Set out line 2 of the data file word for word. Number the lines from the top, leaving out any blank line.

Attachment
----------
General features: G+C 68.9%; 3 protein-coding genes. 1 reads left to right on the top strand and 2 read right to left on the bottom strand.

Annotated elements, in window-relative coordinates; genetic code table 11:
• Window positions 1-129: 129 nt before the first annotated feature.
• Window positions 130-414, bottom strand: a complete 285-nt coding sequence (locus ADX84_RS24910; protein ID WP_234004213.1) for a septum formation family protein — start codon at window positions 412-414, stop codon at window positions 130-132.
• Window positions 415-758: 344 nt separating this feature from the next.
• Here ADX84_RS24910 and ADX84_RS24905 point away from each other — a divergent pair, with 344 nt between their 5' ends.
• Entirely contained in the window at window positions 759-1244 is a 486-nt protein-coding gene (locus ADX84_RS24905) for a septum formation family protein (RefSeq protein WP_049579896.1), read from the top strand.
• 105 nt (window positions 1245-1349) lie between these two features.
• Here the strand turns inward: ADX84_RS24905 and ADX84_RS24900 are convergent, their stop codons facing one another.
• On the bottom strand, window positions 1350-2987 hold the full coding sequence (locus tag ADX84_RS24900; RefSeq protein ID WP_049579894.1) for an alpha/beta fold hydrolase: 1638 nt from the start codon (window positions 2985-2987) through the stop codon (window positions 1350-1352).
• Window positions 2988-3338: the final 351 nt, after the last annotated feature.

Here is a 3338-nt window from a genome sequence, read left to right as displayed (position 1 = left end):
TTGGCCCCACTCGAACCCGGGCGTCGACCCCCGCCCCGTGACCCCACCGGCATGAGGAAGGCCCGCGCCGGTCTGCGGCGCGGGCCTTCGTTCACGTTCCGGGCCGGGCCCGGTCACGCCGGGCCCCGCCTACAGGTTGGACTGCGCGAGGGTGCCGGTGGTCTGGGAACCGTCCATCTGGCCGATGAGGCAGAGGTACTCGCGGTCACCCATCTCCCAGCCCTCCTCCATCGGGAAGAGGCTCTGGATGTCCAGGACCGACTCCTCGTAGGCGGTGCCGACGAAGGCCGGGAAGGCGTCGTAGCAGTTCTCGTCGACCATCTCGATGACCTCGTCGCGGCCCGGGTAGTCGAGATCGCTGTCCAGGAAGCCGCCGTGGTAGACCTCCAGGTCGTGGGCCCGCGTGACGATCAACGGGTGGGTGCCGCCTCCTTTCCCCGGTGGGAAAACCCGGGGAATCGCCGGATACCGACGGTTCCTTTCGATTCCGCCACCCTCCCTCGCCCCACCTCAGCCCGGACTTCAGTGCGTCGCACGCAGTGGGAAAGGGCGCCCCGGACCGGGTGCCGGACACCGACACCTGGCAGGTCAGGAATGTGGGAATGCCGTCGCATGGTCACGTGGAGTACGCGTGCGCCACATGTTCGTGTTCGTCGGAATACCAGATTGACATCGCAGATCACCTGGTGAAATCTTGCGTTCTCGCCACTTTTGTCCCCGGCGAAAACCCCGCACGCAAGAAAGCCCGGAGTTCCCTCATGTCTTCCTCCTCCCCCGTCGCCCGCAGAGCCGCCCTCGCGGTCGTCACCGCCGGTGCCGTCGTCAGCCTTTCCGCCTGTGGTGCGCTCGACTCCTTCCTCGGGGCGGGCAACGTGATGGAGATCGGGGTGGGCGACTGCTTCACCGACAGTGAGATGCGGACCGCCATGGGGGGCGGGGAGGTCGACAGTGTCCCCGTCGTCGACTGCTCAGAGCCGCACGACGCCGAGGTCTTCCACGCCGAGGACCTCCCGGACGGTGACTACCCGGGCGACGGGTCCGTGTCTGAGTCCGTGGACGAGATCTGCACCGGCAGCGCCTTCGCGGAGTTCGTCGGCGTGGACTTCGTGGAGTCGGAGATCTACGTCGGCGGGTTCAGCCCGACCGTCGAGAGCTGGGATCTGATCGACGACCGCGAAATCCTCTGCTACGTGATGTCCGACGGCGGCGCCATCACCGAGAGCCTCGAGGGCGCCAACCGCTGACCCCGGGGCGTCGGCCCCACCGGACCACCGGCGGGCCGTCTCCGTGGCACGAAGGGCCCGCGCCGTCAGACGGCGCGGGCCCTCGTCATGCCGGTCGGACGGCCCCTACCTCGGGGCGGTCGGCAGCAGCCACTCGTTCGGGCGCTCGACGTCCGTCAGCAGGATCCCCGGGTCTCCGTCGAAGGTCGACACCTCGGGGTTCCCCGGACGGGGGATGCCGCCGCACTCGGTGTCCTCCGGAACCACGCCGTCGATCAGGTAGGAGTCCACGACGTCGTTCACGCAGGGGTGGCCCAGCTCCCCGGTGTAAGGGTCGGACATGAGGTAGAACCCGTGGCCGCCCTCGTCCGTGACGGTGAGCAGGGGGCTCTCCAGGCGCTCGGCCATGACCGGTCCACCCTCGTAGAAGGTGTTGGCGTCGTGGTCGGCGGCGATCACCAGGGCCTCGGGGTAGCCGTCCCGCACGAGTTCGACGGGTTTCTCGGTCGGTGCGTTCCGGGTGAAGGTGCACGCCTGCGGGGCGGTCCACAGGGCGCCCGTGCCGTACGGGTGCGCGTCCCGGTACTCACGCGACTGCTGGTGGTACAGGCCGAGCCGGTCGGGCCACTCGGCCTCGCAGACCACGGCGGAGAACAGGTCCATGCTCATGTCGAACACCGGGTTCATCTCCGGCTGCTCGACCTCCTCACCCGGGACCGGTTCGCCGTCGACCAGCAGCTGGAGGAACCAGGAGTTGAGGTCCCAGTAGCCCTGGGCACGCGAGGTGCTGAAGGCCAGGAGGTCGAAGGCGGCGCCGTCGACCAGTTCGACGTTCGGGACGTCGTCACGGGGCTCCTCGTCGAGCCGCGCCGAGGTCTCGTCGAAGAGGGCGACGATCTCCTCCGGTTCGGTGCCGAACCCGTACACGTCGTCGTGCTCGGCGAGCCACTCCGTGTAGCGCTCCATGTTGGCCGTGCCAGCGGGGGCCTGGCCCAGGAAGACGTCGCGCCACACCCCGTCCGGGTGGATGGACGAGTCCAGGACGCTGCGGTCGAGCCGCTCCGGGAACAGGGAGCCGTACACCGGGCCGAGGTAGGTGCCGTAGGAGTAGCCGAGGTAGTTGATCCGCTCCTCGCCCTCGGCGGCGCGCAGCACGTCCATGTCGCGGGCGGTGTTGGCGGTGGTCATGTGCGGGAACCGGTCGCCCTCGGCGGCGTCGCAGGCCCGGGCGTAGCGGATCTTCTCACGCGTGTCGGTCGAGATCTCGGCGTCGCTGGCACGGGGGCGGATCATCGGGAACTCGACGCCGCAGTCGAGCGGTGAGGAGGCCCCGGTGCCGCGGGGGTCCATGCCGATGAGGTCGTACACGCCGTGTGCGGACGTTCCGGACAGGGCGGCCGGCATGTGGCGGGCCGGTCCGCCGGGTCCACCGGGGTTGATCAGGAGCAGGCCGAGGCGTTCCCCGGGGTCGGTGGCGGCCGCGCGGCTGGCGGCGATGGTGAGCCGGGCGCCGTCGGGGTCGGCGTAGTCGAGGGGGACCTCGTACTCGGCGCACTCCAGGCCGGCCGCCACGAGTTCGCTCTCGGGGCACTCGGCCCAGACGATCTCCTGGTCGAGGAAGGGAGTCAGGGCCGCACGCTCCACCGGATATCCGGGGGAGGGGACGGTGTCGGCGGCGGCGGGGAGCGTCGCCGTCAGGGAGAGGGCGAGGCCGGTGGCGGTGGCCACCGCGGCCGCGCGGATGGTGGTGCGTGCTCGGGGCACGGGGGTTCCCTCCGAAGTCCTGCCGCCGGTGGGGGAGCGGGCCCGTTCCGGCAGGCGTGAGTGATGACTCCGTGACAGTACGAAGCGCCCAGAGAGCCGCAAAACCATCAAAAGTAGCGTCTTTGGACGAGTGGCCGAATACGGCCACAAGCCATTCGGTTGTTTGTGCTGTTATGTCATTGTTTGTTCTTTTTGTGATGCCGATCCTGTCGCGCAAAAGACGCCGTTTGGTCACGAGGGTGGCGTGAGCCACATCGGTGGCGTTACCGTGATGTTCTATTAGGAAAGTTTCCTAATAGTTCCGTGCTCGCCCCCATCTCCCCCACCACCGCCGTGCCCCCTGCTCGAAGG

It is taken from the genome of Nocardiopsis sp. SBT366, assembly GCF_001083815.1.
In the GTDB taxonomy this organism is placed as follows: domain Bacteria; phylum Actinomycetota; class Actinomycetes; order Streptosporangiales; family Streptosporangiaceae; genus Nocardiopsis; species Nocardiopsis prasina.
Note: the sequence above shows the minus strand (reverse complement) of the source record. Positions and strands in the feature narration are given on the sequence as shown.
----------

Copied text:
Annotated elements, in window-relative coordinates; genetic code table 11: